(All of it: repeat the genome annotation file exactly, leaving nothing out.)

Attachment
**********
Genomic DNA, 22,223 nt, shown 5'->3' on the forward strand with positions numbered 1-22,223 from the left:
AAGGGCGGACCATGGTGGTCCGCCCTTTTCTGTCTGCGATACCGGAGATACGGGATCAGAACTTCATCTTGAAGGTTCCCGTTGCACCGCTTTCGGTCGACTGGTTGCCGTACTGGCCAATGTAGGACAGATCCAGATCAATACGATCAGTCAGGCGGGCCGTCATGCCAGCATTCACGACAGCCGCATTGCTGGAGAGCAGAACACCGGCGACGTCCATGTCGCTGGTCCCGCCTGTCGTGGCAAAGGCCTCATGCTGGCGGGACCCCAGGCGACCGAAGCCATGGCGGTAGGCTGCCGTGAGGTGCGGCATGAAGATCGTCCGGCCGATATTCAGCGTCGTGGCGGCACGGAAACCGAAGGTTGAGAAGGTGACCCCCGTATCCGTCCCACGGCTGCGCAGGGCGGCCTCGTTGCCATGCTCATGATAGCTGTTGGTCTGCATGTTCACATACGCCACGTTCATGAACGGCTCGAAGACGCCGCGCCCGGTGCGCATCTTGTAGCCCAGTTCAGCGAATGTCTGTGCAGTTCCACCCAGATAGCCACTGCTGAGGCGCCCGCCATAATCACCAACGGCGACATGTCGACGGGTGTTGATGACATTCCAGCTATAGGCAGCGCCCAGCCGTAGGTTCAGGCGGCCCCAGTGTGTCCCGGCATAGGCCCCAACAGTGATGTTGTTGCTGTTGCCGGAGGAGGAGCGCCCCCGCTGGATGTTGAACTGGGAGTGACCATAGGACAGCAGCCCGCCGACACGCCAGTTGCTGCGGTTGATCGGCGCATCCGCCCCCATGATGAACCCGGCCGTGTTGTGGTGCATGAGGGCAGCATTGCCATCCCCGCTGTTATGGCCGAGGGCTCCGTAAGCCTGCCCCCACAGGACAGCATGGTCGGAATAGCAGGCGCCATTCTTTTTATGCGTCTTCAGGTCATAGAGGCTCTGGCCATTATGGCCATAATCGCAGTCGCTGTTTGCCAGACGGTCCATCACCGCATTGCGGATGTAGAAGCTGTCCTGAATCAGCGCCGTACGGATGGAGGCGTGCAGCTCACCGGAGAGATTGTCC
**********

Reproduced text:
Genomic DNA, 22,223 nt, shown 5'->3' on the forward strand with positions numbered 1-22,223 from the left:
AAGGGCGGACCATGGTGGTCCGCCCTTTTCTGTCTGCGATACCGGAGATACGGGATCAGAACTTCATCTTGAAGGTTCCCGTTGCACCGCTTTCGGTCGACTGGTTGCCGTACTGGCCAATGTAGGACAGATCCAGATCAATACGATCAGTCAGGCGGGCCGTCATGCCAGCATTCACGACAGCCGCATTGCTGGAGAGCAGAACACCGGCGACGTCCATGTCGCTGGTCCCGCCTGTCGTGGCAAAGGCCTCATGCTGGCGGGACCCCAGGCGACCGAAGCCATGGCGGTAGGCTGCCGTGAGGTGCGGCATGAAGATCGTCCGGCCGATATTCAGCGTCGTGGCGGCACGGAAACCGAAGGTTGAGAAGGTGACCCCCGTATCCGTCCCACGGCTGCGCAGGGCGGCCTCGTTGCCATGCTCATGATAGCTGTTGGTCTGCATGTTCACATACGCCACGTTCATGAACGGCTCGAAGACGCCGCGCCCGGTGCGCATCTTGTAGCCCAGTTCAGCGAATGTCTGTGCAGTTCCACCCAGATAGCCACTGCTGAGGCGCCCGCCATAATCACCAACGGCGACATGTCGACGGGTGTTGATGACATTCCAGCTATAGGCAGCGCCCAGCCGTAGGTTCAGGCGGCCCCAGTGTGTCCCGGCATAGGCCCCAACAGTGATGTTGTTGCTGTTGCCGGAGGAGGAGCGCCCCCGCTGGATGTTGAACTGGGAGTGACCATAGGACAGCAGCCCGCCGACACGCCAGTTGCTGCGGTTGATCGGCGCATCCGCCCCCATGATGAACCCGGCCGTGTTGTGGTGCATGAGGGCAGCATTGCCATCCCCGCTGTTATGGCCGAGGGCTCCGTAAGCCTGCCCCCACAGGACAGCATGGTCGGAATAGCAGGCGCCATTCTTTTTATGCGTCTTCAGGTCATAGAGGCTCTGGCCATTATGGCCATAATCGCAGTCGCTGTTTGCCAGACGGTCCATCACCGCATTGCGGATGTAGAAGCTGTCCTGAATCAGCGCCGTACGGATGGAGGCGTGCAGCTCACCGGAGAGATTGTCC